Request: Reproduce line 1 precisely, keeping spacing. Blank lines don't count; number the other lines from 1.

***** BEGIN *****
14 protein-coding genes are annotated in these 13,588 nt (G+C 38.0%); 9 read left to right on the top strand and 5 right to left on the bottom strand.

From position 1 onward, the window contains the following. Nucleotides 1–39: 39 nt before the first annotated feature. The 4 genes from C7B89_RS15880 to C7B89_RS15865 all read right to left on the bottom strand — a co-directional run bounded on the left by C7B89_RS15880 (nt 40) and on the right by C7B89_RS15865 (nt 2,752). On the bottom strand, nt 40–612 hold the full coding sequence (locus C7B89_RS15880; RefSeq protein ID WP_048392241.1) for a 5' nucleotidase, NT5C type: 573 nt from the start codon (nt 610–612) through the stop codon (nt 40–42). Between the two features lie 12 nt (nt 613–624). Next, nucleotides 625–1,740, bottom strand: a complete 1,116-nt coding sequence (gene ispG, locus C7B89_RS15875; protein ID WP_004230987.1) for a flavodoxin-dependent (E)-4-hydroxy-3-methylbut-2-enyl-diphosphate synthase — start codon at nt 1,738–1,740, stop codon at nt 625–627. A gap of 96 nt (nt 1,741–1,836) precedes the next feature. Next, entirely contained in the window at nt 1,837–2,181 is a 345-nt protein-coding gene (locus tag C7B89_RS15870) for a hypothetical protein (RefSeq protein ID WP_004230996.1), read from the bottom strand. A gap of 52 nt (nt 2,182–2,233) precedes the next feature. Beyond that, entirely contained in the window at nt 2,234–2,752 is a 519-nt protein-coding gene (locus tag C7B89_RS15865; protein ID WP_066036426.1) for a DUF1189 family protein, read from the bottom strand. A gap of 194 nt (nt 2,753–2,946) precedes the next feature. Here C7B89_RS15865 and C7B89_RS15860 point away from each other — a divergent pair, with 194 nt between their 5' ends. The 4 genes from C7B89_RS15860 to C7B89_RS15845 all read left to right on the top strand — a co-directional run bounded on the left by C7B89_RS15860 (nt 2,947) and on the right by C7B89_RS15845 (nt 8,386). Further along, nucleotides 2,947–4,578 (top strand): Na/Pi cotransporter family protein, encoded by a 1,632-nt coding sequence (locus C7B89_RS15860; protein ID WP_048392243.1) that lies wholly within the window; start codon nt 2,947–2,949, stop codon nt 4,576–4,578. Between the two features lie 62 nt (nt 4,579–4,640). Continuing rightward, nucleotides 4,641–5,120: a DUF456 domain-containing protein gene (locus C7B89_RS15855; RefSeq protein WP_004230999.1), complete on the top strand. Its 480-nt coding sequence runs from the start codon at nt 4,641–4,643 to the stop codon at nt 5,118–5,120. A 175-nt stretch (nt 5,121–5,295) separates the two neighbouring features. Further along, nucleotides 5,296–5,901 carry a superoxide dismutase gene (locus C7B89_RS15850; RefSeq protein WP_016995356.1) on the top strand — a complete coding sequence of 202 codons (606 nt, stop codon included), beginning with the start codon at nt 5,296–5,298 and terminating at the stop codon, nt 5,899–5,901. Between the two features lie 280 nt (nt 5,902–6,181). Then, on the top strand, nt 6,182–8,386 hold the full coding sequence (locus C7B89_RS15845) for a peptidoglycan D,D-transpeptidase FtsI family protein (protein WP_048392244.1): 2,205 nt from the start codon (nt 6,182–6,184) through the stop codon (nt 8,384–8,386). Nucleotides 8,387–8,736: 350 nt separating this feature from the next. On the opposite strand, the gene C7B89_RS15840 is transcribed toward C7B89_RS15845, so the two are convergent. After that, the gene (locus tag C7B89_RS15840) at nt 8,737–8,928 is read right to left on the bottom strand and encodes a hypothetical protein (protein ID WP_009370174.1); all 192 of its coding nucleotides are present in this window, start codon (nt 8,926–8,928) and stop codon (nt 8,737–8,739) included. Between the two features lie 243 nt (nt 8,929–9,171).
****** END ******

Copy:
14 protein-coding genes are annotated in these 13,588 nt (G+C 38.0%); 9 read left to right on the top strand and 5 right to left on the bottom strand.